I was really sorry to leave the Loikaw Lodge. It's new, only open about eight months but the lady owner, Swe Yi Myat, has incorporated all the features that have impressed her in her own travels and, for me, the result was perfect. Everybody was keen to make me comfortable, everything worked and the views over the small lake made a peaceful environment, although the hotel is conveniently situated in a residential area of Loikaw.
My guide Thandar Oo and the driver collected me at 8.30 a.m. and we set off along Route 54, retracing our arrival route From Heho. As we left the city, I spotted the small commercial airport, followed by major construction work which appeared to be a serious extension to the runway.
We passed a Christian church. I couldn't tell whether Catholic or Baptist (both are active in Myanmar) but it had two white towers, each topped by a short blue spire, so Catholic is more likely.
Once out of the city, we crossed a plain with rice fields on both sides, followed by a concrete river bridge. The river is presumably the water source to irrigate the healthy, green rice fields where a number of farmers could be seen working. An earlier, steel truss road bridge stood alongside the concrete bridge.
We passed an area of Government-owned teak trees, still quite young. Each tree had a white ring painted on the trunk, to indicate that unauthorised felling was likely to result in incarceration for the miscreant.
. A massive, ragged outcrop of rock had attracted the building of a host of gold-painted pagodas and the rock itself was painted white resulting in quite an impressive effect, although not on the scale of Taung Kwe Zedi in Loikaw.
On our left, a tall, steep-sided mountain was topped with a white and gold pagoda but lower down the rock face, a Christian cross had been painted, as it appeared to me, defiantly.
Shortly after, entering Phe Khong town, we passed a large building, perhaps a school, with Catholic embellishments. Here, the unfenced single-line railway line from Loikaw had come very close to the road so each building on that side was isolated from the main road by the railway track and had built its own, rather informal, level crossing to reach the main road. The railway then ducked out of site as we passed through the main part of the town which included another church, this time with a single tower and spire surmounted by a large cross.
The railway then re-appeared on our left and, hidden in the trees, was a small station. We stopped so that I could make a photographic record. The facilities were very modest - a simple station building, single platform and passing loop. Thandar Oo noted the ticket prices displayed in the deserted ticket hall:-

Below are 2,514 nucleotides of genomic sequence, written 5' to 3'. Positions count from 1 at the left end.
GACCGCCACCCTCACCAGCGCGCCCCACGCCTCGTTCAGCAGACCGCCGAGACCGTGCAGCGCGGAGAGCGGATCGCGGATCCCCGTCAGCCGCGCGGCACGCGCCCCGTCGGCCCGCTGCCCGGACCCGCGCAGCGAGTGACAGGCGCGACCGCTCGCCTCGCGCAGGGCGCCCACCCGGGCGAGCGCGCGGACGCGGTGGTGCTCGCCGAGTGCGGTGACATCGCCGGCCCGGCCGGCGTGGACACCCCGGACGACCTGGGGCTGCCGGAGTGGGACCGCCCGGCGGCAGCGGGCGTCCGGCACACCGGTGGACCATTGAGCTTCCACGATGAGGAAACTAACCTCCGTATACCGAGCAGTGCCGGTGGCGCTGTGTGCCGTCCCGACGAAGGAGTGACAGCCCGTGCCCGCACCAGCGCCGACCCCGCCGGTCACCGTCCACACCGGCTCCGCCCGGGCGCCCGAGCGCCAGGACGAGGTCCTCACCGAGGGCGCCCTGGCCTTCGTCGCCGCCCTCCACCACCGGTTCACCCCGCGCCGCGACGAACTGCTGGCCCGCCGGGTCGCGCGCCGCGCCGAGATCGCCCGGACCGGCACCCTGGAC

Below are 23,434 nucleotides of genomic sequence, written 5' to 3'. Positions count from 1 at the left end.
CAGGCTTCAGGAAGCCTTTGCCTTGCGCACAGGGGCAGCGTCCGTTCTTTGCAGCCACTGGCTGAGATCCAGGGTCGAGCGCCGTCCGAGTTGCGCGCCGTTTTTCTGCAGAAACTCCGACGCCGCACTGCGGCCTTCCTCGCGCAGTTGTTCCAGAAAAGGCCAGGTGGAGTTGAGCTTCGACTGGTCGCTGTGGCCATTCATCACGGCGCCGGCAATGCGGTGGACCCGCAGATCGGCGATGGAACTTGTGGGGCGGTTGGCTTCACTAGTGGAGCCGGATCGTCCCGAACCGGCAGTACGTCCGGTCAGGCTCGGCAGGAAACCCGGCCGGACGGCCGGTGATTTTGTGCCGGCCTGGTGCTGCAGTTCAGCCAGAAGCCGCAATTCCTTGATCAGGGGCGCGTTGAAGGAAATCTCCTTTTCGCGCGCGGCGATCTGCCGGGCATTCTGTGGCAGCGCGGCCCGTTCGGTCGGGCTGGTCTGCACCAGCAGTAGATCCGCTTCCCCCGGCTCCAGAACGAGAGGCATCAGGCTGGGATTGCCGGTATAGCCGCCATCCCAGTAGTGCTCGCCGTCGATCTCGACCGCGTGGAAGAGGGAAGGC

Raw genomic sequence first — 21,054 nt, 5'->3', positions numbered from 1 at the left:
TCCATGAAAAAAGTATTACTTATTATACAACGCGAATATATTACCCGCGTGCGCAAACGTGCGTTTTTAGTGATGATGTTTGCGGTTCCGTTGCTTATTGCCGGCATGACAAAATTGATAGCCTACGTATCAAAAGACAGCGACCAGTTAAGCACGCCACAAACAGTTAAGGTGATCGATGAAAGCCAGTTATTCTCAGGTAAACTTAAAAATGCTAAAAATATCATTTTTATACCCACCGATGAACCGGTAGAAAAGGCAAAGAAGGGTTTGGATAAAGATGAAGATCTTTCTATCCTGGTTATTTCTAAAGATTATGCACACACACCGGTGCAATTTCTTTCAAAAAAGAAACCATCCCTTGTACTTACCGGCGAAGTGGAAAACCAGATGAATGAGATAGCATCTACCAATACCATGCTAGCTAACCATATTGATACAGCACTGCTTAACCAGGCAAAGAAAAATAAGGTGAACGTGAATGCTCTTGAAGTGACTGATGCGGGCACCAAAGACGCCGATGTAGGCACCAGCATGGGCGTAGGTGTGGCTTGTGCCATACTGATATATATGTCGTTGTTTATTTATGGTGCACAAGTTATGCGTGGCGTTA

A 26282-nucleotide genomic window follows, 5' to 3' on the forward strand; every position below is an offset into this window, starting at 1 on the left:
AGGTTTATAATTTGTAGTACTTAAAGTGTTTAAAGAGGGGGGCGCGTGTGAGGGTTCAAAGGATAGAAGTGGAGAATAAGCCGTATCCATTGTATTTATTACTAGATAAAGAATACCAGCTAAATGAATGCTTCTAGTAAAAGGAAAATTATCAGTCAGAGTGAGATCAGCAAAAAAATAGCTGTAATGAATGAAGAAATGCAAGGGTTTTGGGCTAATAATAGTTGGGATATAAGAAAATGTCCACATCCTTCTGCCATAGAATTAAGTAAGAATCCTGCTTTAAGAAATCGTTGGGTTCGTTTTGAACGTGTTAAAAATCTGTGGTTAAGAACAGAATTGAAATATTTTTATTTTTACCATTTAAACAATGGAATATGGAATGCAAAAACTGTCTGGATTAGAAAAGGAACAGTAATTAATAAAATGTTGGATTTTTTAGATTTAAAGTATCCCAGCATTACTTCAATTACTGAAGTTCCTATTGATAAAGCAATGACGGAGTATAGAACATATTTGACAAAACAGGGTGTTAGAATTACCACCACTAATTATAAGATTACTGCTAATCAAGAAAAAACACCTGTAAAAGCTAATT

To the new capital, Nay Pyi Taw:But road and rail were not the only transport options at Phe Khong. At its southern extremity, Inle Lake discharges into a system of lakes and rivers which extends to Loikaw. Small boats provide passenger and freight facilities between Inle and Loikaw and Phe Khong is one of the intermediate calling points. So, after I'd finished my examination of the railway station, we drove to Phe Koung Jetty.
2,500 Kyats Ordinary Class, 3,350 Kyats Upper Class.
To Kalaw (our destination that day): 1,200 Kyats Ordinary Class, 1,600 Kyats Upper Class.
'Jetty' was rather overstating the infrastructure - there's a beach and the elegant wooden boats get as close as they can to dry land. I did see a decrepit-looking short wooden walkway which is perhaps intended for passengers but the activity in the short time we were there was all freight-related.
First, one of the basic but effective small Chinese-built lorries arrived. These improbable-looking machines are everywhere - four-wheeled and articulated with a noisy diesel engine on the front unitt whilst the load is carried on two rear wheels in a simple, tiny lorry body. The driver perches on a padded shelf attached to the front of the lorry body, wrestling the steering wheel on the front unit. I say 'wrestling' because the direction of these vehicles always seems rather uncertain but they are ubiquitous and carry out prodigious haulage feats. I'm told they're called "Chinese Buffalo" which seems appropriate.